Physics Department Seminar University of Alaska Fairbanks

J O U R N A L    C L U B

Nuclear Science in Space: a tale of two comets
Don Hampton




Prior to July 2005, only three comet nuclei had been observed directly – Halley, Borrelly and Wild 2. On July 4th, 2005 the Deep Impact mission crashed into comet Tempel 1 (on purpose) with its impactor spacecraft and observed the show from the flyby spacecraft. The flyby spacecraft survived the encounter in good working order, and NASA funded a follow-on mission to encounter one more comet, Hartley 2 on November 4th, 2010. Despite both basically looking like potatoes, there are some significant differences in the two nuclei that are important to understanding comets in general. I’ll give some background on why we should care about comets, some history of the Deep Impact mission, and show lots of cool images of comets while describing what new insights we have gained using our workhorse spacecraft.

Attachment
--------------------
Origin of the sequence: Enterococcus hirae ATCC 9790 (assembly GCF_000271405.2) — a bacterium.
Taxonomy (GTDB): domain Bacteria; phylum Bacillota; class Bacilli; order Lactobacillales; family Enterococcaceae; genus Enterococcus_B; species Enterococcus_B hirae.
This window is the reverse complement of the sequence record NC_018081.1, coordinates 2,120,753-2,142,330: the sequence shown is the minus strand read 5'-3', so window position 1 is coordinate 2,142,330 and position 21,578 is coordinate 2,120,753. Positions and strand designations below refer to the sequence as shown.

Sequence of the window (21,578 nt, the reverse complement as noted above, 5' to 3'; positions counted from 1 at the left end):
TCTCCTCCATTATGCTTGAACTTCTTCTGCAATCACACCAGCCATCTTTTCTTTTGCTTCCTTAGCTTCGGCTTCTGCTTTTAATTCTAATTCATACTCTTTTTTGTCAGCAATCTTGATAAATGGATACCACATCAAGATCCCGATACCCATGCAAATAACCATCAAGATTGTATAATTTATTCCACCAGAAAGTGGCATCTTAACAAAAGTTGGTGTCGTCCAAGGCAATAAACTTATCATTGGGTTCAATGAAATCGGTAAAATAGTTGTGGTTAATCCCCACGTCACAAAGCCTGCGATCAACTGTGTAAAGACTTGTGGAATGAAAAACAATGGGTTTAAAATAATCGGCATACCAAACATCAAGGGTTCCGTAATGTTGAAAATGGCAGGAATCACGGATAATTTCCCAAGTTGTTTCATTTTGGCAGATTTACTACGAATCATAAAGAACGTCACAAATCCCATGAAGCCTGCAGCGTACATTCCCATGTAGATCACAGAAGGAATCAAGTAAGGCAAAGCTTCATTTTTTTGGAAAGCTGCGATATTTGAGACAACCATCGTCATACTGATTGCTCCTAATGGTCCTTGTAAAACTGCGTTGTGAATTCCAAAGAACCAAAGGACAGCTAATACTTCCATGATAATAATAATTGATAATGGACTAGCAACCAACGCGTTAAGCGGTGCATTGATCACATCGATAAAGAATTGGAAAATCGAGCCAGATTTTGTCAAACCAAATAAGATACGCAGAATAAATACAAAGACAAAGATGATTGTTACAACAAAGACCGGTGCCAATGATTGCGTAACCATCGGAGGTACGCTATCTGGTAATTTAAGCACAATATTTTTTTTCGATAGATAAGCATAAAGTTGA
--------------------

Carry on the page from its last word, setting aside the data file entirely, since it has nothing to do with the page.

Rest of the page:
Friday, 21 Jan 2011

Globe Room, Elvey Building

3:45 PM